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Identifying Associated Risk Factors for Persistent Vancomycin Resistant Enterococcal Bacteremia

In-hospital mortality and recurrent bacteremia occurred in 58% and 17% of patients with persistent VRE BSIs.

Enterococcal bloodstream infections (BSIs) that are caused by vancomycin-resistant enterococcus (VRE) have concerned experts due to the limited number of available treatment options, as well as the high rates of mortality.

Risk factors for persistence have been analyzed for Staphylococcus aureus bacteremia, however there have not been any conducted on patients with persistent VRE BSIs.

Investigators from Stanford Health Care, in collaboration with the UC San Diego Skaggs School of Pharmacy and Pharmaceutical Sciences and the Stanford University School of Medicine, have conducted a study that aimed to identify risk factors associated with persistent VRE BSIs.

The data was presented at the 23rd Annual Making a Difference in Infectious Disease Meeting 2021 virtual sessions.

The single-center, retrospective, case-control study included 108 participants who were admitted to the hospital between 2016-2020 with a VRE BSI. Patients admitted to the study had a persistent case of bacteremia, which was defined as positive blood cultures with VRE for four days or more despite receiving active antibiotic therapy.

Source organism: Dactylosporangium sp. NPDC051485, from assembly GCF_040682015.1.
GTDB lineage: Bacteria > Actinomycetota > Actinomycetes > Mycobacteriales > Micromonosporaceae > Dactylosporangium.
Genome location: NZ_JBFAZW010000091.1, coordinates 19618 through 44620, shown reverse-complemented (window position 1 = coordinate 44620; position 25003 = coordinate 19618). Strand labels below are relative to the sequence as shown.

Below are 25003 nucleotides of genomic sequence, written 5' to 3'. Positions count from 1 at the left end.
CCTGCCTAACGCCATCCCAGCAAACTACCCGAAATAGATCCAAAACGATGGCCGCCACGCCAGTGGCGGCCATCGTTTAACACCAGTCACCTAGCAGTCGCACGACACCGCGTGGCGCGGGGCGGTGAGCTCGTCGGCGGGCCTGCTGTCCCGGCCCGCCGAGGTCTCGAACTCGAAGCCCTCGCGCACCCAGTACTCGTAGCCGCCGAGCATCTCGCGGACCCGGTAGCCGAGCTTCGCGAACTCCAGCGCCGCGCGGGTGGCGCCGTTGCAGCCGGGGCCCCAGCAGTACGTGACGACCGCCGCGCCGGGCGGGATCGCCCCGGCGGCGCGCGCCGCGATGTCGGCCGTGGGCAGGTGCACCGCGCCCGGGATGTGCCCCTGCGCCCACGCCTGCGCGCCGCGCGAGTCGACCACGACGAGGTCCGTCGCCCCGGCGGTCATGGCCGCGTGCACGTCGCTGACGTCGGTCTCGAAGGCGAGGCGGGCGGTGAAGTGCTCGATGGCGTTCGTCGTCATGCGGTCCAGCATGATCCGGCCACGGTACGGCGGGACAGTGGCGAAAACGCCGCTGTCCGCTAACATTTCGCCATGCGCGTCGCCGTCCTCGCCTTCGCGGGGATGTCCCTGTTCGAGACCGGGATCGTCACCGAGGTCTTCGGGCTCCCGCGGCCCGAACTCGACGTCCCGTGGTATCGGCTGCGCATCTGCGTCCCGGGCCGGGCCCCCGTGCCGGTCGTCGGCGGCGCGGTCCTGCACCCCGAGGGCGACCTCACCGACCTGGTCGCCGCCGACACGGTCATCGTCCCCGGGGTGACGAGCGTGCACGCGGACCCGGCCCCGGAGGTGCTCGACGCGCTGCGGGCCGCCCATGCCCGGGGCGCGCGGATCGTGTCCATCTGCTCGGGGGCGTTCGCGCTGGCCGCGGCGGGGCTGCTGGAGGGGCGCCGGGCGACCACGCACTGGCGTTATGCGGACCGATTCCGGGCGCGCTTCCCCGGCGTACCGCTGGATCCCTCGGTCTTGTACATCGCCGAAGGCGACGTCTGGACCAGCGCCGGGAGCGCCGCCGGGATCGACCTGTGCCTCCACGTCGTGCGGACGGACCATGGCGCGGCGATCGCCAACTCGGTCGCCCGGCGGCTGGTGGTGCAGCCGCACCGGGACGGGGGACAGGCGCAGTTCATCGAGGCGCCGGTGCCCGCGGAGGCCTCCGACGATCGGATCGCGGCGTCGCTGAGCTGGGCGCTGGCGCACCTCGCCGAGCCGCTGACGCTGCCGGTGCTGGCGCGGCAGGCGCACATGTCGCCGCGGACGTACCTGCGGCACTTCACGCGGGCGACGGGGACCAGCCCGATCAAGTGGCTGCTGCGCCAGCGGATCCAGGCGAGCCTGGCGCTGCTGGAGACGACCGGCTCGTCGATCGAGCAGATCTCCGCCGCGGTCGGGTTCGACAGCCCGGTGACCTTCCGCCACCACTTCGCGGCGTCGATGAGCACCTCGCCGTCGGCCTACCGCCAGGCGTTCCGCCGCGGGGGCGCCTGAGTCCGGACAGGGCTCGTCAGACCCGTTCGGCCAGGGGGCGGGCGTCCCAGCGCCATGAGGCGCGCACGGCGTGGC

Those who had a resolving case of bacteremia, with subsequent blood cultures documented to be negative within 4 days of initiation of active antibiotic therapy were the control arm of the study.

Investigators employed logistic regression to assess risk factors associated with persistent VRE bacteremia.

Results from the study demonstrated that in-hospital mortality and recurrent bacteremia occurred in 58% and 17% of patients in the persistent VRE BSI group, compared to 40% and 6% in the resolving VRE BSI group.

Risk factors for persistent bacteremia were identified as intermittent hemodialysis (p=0.034), pleural fluid as the primary site of infection (p=0.01), high-grade bacteremia (p=0.002), lack of source control (p<0.001), and >72 hours until source control (p=0.007) in the bivariate analysis.

“Persistent VRE BSI was associated with worse clinical outcomes, including a higher incidence of mortality and recurrent bacteremia. Intermittent hemodialysis and pleural fluid as the primary site of infection were identified as risk factors for persistent bacteremia,” the authors wrote. “Management strategies in the persistent bacteremia group were highly heterogenous, highlighting the need for additional research in this area.”